School Stress


Making Choices and Making Friends

Growing FriendshipsSometimes, as adults, we forget how stressful school can be for children and teens. We never want to see our children struggle with social skills, educational challenges, or other school-related stresses. In addition to asking for advice from your child’s teacher, the library also has some resources to help you and your kids learn how to develop the assets they need to succeed in school.

Some of these titles are only available at the Aurora Public Library, but we’re always happy to send items to the Dillsboro Public Library, if that is more convenient for you.

How to Do Homework Without Throwing Up    Speak Up and Get Along!   Stress Can Really Get on Your Nerves

True or False? Tests Stink!   Proud to be YouCliques, Phonies, and Other Baloney


Bedtime – try to keep the same bedtime for your child throughout the school year.  Start now by making bedtime a little earlier each night. By the time school starts, your child will be back to a bedtime that will make it easier to get up and going in the morning.

 As much as possible, try to keep the same bedtime over the weekend and during school breaks. Students need to be well rested in order to do their best at school. Make sure you tell your child what the bedtime will be during the school year.  Look at a clock and help your child to know what the clock will look like at the given bedtime (digital and analog clocks). Webmd ( ) recommends that children 6 to 13 years old get 10 to 11 hours of sleep each night and children 14 to 17 years old get 8 to 10 hours of sleep each night.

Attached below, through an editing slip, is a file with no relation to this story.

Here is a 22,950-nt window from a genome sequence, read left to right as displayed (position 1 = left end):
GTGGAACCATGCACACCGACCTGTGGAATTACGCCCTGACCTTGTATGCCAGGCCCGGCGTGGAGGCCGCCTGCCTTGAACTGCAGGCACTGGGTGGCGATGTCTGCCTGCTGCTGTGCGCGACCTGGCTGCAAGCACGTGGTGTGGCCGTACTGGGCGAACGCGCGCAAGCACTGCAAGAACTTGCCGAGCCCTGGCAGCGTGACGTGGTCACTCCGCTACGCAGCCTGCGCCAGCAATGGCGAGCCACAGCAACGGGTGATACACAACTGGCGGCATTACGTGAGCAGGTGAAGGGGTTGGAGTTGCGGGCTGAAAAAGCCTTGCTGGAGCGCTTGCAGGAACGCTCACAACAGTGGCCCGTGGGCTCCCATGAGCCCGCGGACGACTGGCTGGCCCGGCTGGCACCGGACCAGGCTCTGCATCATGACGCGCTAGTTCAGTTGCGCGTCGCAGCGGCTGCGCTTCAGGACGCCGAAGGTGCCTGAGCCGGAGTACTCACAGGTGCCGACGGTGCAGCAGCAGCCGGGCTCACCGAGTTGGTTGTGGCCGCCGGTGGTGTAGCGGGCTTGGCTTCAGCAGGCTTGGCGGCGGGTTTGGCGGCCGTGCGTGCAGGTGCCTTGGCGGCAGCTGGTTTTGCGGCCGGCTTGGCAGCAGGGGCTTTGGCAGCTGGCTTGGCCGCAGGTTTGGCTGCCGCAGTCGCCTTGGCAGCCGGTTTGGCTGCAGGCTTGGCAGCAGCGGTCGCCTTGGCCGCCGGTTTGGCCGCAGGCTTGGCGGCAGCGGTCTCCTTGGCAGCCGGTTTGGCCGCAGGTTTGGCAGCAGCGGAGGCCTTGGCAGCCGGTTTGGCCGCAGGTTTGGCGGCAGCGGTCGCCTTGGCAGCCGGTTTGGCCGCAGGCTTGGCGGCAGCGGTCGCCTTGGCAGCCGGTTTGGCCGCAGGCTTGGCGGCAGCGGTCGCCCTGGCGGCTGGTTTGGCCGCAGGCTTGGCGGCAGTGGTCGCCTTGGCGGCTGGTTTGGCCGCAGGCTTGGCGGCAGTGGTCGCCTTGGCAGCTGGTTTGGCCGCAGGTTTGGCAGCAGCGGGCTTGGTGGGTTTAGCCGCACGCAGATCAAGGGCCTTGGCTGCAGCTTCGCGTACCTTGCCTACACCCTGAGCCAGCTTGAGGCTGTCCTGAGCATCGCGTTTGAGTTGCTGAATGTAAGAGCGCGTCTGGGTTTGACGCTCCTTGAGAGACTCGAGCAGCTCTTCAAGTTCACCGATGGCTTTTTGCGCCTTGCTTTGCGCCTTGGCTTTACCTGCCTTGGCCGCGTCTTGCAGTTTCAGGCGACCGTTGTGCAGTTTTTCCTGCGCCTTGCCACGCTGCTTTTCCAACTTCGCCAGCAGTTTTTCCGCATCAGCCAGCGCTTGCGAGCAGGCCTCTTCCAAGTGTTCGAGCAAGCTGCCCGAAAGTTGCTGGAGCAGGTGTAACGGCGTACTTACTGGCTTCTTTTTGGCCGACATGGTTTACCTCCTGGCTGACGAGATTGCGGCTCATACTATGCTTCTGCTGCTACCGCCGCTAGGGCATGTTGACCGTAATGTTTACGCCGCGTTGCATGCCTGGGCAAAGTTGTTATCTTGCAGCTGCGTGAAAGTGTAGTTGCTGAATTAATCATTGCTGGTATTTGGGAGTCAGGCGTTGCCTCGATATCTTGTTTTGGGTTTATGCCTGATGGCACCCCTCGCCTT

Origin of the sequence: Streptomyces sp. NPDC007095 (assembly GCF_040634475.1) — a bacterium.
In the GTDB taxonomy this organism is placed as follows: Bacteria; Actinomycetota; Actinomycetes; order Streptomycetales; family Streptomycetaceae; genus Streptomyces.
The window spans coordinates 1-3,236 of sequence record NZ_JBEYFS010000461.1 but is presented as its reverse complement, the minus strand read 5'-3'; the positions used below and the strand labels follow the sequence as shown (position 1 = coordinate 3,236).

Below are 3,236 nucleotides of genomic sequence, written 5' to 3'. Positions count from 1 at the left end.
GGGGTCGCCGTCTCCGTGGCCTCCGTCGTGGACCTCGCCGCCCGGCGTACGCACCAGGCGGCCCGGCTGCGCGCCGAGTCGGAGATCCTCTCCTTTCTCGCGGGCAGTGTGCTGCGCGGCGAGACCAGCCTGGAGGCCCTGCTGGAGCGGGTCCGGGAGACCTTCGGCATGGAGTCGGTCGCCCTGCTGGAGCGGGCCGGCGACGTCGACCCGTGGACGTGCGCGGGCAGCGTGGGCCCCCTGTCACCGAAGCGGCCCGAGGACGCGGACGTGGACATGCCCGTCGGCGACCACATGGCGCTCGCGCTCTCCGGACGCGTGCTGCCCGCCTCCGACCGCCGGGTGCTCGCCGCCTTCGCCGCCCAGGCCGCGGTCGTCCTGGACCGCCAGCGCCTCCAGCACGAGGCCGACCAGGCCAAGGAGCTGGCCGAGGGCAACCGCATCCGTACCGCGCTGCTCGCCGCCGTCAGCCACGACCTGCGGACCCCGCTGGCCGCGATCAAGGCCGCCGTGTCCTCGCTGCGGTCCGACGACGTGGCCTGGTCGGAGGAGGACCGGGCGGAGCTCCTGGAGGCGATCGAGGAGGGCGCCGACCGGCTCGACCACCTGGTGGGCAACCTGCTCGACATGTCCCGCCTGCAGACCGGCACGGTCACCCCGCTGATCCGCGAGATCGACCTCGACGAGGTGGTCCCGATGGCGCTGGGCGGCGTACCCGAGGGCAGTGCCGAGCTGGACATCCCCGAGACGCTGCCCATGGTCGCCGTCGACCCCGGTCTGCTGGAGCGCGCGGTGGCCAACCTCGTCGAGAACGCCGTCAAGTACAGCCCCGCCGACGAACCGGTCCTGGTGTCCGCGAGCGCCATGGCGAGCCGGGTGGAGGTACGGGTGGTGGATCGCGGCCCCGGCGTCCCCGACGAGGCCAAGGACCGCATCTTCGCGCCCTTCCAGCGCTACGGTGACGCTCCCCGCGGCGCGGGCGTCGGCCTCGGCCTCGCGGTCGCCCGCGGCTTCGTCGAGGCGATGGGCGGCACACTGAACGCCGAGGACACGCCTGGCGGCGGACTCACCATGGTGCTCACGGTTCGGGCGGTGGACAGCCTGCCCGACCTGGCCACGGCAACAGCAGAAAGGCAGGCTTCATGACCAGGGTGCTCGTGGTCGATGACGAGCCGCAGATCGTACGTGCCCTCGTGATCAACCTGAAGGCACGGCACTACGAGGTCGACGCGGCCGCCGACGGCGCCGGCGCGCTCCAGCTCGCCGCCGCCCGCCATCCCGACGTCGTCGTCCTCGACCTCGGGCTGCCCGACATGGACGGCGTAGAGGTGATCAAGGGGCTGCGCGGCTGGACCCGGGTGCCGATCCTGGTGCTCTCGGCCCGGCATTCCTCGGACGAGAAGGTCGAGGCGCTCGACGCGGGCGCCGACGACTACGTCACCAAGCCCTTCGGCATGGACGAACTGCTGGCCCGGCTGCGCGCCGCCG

Most importantly, spend time reading a book together.  The library has a great selection of books you can read with your child. You can read a chapter book together with your older children and a picture book with younger children.


Check alarm clock
Lay out clothes for the next day
Take a bath
Brush your teeth
Read a Story
Get a drink
Go to the bathroom
Go to bed at the set bedtime




Again, routines are essential for keeping a household running smoothly. Routines are necessary and helpful for children.


After School – once your child is at home from school, there should be a routine.  Establish what order your child will do these things: snack, homework, play time, reading time, taking a bath, etc.  When it is time for homework, make sure your child has all the necessary supplies easily available for the homework, pencils and a small pencil sharpener, glue, scissors, and crayons.  Keeping an additional school box at home with these supplies will make it easier to complete daily homework or work that is missed when a child is absent from school.


play time




How can you make the transition of going back to school easier for your household?  Start with establishing routines. Kids really do need and like structure and routine. They may fight you on it, but they really do need and want it!